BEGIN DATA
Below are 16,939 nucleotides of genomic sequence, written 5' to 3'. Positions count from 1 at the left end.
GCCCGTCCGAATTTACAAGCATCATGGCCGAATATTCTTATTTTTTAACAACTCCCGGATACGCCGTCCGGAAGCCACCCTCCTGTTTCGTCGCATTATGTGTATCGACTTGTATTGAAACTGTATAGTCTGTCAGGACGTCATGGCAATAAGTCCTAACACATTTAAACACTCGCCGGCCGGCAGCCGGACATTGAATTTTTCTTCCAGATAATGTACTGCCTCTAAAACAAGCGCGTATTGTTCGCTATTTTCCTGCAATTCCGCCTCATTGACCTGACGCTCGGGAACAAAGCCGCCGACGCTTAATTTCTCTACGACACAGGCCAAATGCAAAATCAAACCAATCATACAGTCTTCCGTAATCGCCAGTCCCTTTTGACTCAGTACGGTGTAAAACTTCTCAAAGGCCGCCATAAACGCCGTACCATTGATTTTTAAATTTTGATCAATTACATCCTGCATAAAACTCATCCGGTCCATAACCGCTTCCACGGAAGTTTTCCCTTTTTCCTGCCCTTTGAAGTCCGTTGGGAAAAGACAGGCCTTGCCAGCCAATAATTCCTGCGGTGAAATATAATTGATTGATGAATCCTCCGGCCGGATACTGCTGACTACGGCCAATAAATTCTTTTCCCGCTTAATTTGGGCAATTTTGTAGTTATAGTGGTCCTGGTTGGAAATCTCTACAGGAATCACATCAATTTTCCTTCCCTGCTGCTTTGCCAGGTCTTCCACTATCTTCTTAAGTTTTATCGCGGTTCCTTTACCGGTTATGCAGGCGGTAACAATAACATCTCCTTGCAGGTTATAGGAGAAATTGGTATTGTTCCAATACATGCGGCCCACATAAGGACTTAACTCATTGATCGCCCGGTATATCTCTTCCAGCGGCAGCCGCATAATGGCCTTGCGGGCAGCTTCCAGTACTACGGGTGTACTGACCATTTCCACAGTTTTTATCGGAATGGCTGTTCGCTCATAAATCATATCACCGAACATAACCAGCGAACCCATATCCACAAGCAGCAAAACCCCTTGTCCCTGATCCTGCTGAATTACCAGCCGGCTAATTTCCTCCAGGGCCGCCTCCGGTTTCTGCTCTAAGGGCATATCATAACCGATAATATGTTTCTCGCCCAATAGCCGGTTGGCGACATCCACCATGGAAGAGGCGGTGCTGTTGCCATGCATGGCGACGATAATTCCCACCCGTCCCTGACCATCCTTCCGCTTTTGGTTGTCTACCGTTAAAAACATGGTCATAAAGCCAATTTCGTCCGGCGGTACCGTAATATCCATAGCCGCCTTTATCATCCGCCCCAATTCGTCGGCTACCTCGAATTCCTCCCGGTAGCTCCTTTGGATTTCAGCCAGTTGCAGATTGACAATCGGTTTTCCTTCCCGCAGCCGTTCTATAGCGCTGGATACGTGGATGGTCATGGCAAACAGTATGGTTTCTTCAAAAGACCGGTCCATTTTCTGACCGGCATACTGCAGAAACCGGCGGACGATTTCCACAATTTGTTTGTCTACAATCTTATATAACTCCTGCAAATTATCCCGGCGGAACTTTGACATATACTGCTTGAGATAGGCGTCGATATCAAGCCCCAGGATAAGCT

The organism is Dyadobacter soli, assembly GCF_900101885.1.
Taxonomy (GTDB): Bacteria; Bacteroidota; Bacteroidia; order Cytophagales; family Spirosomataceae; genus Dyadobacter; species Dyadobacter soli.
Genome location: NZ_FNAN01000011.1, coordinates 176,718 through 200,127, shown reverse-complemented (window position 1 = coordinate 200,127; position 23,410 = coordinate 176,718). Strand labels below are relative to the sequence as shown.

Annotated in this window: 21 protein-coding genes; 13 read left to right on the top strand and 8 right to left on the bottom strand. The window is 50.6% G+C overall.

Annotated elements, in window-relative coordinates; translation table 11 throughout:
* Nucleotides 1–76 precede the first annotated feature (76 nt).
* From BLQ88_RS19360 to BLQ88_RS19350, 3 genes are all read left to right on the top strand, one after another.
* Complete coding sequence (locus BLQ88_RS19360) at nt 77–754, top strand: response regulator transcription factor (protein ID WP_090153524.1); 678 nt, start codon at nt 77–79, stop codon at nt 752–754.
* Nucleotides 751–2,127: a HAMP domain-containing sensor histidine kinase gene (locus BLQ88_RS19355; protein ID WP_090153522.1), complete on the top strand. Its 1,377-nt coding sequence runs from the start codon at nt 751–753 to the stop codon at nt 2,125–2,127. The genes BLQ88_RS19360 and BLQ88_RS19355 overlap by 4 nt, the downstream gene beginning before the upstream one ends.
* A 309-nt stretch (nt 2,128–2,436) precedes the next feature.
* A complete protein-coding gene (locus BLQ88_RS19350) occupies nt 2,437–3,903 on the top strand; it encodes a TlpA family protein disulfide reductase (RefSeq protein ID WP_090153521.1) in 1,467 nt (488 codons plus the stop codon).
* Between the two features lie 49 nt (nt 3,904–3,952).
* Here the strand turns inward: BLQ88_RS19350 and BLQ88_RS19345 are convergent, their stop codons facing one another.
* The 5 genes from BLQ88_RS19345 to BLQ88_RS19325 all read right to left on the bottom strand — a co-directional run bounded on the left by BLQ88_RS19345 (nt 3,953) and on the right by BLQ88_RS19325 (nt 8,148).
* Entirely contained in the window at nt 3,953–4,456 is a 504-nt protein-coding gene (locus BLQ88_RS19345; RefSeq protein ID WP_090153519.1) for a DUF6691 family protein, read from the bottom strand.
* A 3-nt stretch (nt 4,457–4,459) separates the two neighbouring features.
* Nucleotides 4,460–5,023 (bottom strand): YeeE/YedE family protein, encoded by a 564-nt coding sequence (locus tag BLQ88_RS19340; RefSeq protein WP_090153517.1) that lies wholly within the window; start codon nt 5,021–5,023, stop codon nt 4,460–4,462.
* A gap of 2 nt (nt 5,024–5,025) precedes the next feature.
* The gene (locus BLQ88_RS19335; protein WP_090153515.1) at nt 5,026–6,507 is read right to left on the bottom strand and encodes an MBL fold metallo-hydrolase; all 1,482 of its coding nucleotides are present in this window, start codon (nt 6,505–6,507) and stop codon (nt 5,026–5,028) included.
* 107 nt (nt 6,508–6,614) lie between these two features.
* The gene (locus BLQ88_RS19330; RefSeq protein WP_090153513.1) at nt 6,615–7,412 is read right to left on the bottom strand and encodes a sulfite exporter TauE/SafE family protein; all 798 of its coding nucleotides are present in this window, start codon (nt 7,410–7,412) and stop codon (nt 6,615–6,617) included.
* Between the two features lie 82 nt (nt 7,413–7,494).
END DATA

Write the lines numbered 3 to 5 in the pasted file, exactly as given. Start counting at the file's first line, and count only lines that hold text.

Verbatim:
The organism is Dyadobacter soli, assembly GCF_900101885.1.
Taxonomy (GTDB): Bacteria; Bacteroidota; Bacteroidia; order Cytophagales; family Spirosomataceae; genus Dyadobacter; species Dyadobacter soli.
Genome location: NZ_FNAN01000011.1, coordinates 176,718 through 200,127, shown reverse-complemented (window position 1 = coordinate 200,127; position 23,410 = coordinate 176,718). Strand labels below are relative to the sequence as shown.